The systemic form of Type 1 PHA, an AR disorder, is caused by mutations on the epithelial sodium channel (ENaC). In this form, symptoms are typically severe and persist into adulthood. There is a defective sodium transport in many organs containing the ENaC, including the lung, kidney, colon, sweat, and salivary glands. Consequently, sodium chloride is also elevated in sweat, saliva, and stool.[9] Miliaria rubra-like cutaneous eruptions and folliculitis present in our cases, which were typically aggravated at the time of salt-losing crisis are a characteristic feature of systemic PHA-1.

Since ENaC is expressed in the colon, sweat glands, salivary glands, and lung epithelial cells, in addition to the distal nephron, ARPHA1, which is caused by mutations in one of the three subunits of the ENaC, presents salt wasting from these various organs as well as the kidneys.[10]

Renal PHA1 results from a defect in the tubular response to aldosterone caused by inactivating mutations in the NR3C2 gene (4q31) encoding the mineralocorticoid receptor. Systemic PHA1 is caused by mutations in the genes encoding the subunits of the ENaC: alpha subunit (SCNN1A; 12p13), beta subunit (SCNN1B; 16p12.2-p12.1), or gamma subunit (SCNN1G; 16p12).[1]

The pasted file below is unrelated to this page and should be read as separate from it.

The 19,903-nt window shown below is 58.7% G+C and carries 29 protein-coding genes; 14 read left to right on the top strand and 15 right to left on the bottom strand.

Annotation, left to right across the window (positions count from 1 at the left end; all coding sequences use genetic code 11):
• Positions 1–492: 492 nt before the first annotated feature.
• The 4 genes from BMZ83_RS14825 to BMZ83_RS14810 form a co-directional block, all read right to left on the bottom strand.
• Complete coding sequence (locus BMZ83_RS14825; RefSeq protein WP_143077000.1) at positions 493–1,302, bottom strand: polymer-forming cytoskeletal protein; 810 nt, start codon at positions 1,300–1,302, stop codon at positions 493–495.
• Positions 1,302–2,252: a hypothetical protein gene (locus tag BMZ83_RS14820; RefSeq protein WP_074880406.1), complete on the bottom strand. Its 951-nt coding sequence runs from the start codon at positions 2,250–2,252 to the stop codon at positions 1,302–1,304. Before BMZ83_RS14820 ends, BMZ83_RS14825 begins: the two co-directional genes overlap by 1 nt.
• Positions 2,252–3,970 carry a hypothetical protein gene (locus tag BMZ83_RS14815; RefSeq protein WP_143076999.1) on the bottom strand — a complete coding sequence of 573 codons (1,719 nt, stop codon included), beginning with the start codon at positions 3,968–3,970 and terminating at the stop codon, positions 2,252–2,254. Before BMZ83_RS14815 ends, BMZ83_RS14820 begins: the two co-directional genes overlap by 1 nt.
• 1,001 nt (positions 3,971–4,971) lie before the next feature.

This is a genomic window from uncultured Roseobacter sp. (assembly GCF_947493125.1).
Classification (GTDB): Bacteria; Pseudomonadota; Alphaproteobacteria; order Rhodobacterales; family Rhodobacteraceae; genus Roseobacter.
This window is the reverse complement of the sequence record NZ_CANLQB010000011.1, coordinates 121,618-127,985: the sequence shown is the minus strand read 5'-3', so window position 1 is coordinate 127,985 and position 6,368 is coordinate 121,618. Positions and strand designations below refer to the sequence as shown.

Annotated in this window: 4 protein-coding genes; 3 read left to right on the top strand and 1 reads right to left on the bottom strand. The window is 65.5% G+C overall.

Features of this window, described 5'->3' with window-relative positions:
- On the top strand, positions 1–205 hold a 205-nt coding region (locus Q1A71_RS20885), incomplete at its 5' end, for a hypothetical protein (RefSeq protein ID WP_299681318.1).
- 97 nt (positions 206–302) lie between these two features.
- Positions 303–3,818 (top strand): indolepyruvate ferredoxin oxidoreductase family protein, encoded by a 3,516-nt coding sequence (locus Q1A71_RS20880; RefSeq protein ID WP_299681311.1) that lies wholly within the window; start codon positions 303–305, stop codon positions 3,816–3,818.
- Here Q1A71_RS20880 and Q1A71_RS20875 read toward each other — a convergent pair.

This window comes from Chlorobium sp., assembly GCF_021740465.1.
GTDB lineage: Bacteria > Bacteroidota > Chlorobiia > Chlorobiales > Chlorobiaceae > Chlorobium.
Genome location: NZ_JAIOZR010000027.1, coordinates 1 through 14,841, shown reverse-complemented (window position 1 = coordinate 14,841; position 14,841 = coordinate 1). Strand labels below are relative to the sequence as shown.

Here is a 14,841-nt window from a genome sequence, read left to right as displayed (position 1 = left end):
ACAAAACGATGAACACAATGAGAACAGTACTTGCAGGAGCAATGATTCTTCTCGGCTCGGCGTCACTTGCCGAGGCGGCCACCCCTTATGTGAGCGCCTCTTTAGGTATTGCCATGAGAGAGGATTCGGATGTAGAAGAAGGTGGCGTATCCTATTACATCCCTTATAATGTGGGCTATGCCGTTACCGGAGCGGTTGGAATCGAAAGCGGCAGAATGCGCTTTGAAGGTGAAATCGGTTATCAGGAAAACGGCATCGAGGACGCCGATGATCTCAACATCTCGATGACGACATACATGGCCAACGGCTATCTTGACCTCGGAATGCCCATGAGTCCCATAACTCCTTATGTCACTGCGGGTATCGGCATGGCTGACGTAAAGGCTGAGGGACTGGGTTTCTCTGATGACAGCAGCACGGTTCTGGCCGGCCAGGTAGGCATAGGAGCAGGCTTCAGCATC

The secondary (transient) form of PHA1 is due to temporary aldosterone resistance and has been described in young infants in association with UTI and/or urinary tract malformations. However, very rarely, AD PHA Type 1 in an infant with salt-wasting crisis associated with UTI and obstructive uropathy has been reported.[11] Cholelithiasis is rarely associated with PHA Type 1. Salt wasting and dehydration are assumed to be the pathogenic mechanisms leading to gallstone formation possibly beginning in fetal life.[12] Hypercalciuria leading to hypocalcemia has been previously reported to be associated with PHA.[12] Polyhydramnios is also reported in association with PHA 1.

Many studies have reported familial cases of PHA1. The symptoms of PHA1 are easily confused with the symptoms of CAH, hypoaldosteronism (HA) due to aldosterone deficiency, antenatal or infantile Bartter syndrome. At present, the main treatment for PHA1 is the intake of high doses of sodium together with ion exchange resins and dietary manipulations to reduce potassium levels.[9]

It is essential for the treating pediatrician to do genetic counseling along with molecular testing for the index baby so that the family can be benefitted during subsequent pregnancy as done in our second case. If antenatal diagnosis was not made, then genetic analysis in the immediate neonatal period with cord blood allows rapid diagnosis and management in affected baby.